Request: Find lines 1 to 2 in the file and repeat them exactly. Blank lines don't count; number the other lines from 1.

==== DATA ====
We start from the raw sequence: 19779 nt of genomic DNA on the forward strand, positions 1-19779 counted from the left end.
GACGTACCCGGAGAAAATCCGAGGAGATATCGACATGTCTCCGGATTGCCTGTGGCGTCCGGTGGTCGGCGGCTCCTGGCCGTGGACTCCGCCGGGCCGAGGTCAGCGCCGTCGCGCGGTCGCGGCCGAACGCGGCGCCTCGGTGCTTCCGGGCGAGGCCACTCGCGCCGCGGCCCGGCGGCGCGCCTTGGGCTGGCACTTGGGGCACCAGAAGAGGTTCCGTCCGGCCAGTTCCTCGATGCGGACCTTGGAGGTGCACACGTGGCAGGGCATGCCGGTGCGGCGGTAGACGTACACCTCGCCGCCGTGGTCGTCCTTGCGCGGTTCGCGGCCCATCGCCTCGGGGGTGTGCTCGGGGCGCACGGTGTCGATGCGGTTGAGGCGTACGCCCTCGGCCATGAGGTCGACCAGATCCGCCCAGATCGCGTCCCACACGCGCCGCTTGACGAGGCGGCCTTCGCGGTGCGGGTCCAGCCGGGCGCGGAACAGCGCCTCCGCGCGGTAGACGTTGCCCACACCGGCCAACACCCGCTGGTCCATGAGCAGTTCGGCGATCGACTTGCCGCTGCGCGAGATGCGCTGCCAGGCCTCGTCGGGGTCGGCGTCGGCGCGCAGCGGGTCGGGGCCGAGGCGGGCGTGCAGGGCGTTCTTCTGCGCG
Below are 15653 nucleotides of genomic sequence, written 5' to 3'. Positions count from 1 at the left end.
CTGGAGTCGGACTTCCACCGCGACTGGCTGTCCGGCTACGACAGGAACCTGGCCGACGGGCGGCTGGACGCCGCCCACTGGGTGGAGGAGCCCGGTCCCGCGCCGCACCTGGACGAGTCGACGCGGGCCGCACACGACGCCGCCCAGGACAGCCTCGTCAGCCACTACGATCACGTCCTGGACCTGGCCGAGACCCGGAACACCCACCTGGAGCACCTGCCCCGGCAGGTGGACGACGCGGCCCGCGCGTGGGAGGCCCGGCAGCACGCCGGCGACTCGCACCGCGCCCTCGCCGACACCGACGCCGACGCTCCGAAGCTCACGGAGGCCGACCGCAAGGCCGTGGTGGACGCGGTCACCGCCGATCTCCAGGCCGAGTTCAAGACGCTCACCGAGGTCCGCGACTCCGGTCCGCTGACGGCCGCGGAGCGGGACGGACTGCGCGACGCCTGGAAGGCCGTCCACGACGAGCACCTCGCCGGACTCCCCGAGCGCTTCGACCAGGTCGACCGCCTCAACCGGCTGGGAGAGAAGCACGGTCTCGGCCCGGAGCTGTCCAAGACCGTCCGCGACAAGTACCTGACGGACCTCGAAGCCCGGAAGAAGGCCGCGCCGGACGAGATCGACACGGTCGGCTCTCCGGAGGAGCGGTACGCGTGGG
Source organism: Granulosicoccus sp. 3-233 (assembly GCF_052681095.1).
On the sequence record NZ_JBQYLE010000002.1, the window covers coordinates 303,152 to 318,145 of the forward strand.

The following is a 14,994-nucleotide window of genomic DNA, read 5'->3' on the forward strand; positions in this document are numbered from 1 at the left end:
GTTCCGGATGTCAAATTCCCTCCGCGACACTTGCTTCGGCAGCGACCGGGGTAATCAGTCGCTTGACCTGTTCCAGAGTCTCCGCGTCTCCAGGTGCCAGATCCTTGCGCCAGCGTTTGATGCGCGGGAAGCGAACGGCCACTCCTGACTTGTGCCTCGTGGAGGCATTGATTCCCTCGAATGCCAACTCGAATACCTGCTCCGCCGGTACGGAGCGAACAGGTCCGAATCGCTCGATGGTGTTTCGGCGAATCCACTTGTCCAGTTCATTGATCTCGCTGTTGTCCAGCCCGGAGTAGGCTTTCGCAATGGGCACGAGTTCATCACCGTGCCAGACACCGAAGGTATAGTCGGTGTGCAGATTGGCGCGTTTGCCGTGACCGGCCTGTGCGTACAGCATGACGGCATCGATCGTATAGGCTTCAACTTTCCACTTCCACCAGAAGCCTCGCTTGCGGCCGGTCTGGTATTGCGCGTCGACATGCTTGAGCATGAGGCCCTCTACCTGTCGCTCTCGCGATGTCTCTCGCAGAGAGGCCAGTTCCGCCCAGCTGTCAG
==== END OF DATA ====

We start from the raw sequence: 19779 nt of genomic DNA on the forward strand, positions 1-19779 counted from the left end.
GACGTACCCGGAGAAAATCCGAGGAGATATCGACATGTCTCCGGATTGCCTGTGGCGTCCGGTGGTCGGCGGCTCCTGGCCGTGGACTCCGCCGGGCCGAGGTCAGCGCCGTCGCGCGGTCGCGGCCGAACGCGGCGCCTCGGTGCTTCCGGGCGAGGCCACTCGCGCCGCGGCCCGGCGGCGCGCCTTGGGCTGGCACTTGGGGCACCAGAAGAGGTTCCGTCCGGCCAGTTCCTCGATGCGGACCTTGGAGGTGCACACGTGGCAGGGCATGCCGGTGCGGCGGTAGACGTACACCTCGCCGCCGTGGTCGTCCTTGCGCGGTTCGCGGCCCATCGCCTCGGGGGTGTGCTCGGGGCGCACGGTGTCGATGCGGTTGAGGCGTACGCCCTCGGCCATGAGGTCGACCAGATCCGCCCAGATCGCGTCCCACACGCGCCGCTTGACGAGGCGGCCTTCGCGGTGCGGGTCCAGCCGGGCGCGGAACAGCGCCTCCGCGCGGTAGACGTTGCCCACACCGGCCAACACCCGCTGGTCCATGAGCAGTTCGGCGATCGACTTGCCGCTGCGCGAGATGCGCTGCCAGGCCTCGTCGGGGTCGGCGTCGGCGCGCAGCGGGTCGGGGCCGAGGCGGGCGTGCAGGGCGTTCTTCTGCGCG